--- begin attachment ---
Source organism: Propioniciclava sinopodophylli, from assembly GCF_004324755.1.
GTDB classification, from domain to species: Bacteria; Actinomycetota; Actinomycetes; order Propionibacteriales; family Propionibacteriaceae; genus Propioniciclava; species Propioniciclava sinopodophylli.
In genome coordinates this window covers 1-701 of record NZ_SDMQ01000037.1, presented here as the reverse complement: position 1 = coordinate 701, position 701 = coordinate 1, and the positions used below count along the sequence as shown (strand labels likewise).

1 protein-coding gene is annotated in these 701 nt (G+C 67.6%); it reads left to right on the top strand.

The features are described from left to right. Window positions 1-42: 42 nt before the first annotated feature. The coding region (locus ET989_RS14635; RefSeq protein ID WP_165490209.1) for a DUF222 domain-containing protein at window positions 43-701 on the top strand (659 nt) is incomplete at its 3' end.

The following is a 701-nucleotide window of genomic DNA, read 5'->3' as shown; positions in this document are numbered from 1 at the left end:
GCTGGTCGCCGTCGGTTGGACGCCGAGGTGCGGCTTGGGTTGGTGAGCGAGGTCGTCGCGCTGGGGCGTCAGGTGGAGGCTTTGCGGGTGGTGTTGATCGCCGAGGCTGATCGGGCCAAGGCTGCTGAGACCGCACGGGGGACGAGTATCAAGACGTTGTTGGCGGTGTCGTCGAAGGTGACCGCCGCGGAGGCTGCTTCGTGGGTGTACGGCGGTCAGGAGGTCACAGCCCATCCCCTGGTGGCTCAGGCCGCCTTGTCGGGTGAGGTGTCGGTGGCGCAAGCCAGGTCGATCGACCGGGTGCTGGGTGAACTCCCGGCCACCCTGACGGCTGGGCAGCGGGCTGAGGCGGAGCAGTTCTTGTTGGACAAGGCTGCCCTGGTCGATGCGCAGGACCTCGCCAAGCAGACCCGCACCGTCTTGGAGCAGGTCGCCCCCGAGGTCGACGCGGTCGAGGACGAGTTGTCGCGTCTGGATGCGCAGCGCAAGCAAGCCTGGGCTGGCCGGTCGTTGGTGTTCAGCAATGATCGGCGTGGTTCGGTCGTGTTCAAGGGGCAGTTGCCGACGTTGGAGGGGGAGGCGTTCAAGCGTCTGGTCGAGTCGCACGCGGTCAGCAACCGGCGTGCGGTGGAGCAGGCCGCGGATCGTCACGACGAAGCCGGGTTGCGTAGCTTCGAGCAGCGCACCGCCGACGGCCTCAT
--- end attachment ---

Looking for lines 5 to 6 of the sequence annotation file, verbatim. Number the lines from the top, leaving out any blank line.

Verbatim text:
The features are described from left to right. Window positions 1-42: 42 nt before the first annotated feature. The coding region (locus ET989_RS14635; RefSeq protein ID WP_165490209.1) for a DUF222 domain-containing protein at window positions 43-701 on the top strand (659 nt) is incomplete at its 3' end.

The following is a 701-nucleotide window of genomic DNA, read 5'->3' as shown; positions in this document are numbered from 1 at the left end: